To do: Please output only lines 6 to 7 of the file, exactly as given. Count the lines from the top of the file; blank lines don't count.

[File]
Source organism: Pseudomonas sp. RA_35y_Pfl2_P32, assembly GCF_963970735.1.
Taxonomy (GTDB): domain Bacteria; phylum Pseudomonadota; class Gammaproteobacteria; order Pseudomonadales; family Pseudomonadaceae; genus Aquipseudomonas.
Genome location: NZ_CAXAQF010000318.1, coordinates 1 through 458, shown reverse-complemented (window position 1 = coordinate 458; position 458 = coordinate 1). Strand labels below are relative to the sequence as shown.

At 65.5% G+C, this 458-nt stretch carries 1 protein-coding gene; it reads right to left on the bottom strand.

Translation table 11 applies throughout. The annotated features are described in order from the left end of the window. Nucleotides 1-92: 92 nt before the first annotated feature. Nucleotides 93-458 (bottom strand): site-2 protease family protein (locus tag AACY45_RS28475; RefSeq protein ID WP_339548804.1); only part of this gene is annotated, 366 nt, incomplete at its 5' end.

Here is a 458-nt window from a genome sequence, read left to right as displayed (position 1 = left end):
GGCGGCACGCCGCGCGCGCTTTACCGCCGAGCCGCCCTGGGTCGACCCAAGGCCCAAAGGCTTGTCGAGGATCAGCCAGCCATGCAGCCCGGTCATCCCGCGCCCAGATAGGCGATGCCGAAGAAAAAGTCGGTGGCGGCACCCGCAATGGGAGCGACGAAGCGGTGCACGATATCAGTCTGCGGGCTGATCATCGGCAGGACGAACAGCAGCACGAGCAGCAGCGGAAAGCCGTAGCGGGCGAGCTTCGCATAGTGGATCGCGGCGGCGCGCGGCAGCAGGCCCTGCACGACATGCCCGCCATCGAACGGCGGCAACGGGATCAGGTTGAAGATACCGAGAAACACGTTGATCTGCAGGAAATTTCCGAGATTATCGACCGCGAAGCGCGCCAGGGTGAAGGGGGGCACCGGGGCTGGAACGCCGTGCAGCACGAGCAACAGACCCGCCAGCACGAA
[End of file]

Here is a 458-nt window from a genome sequence, read left to right as displayed (position 1 = left end):
GGCGGCACGCCGCGCGCGCTTTACCGCCGAGCCGCCCTGGGTCGACCCAAGGCCCAAAGGCTTGTCGAGGATCAGCCAGCCATGCAGCCCGGTCATCCCGCGCCCAGATAGGCGATGCCGAAGAAAAAGTCGGTGGCGGCACCCGCAATGGGAGCGACGAAGCGGTGCACGATATCAGTCTGCGGGCTGATCATCGGCAGGACGAACAGCAGCACGAGCAGCAGCGGAAAGCCGTAGCGGGCGAGCTTCGCATAGTGGATCGCGGCGGCGCGCGGCAGCAGGCCCTGCACGACATGCCCGCCATCGAACGGCGGCAACGGGATCAGGTTGAAGATACCGAGAAACACGTTGATCTGCAGGAAATTTCCGAGATTATCGACCGCGAAGCGCGCCAGGGTGAAGGGGGGCACCGGGGCTGGAACGCCGTGCAGCACGAGCAACAGACCCGCCAGCACGAA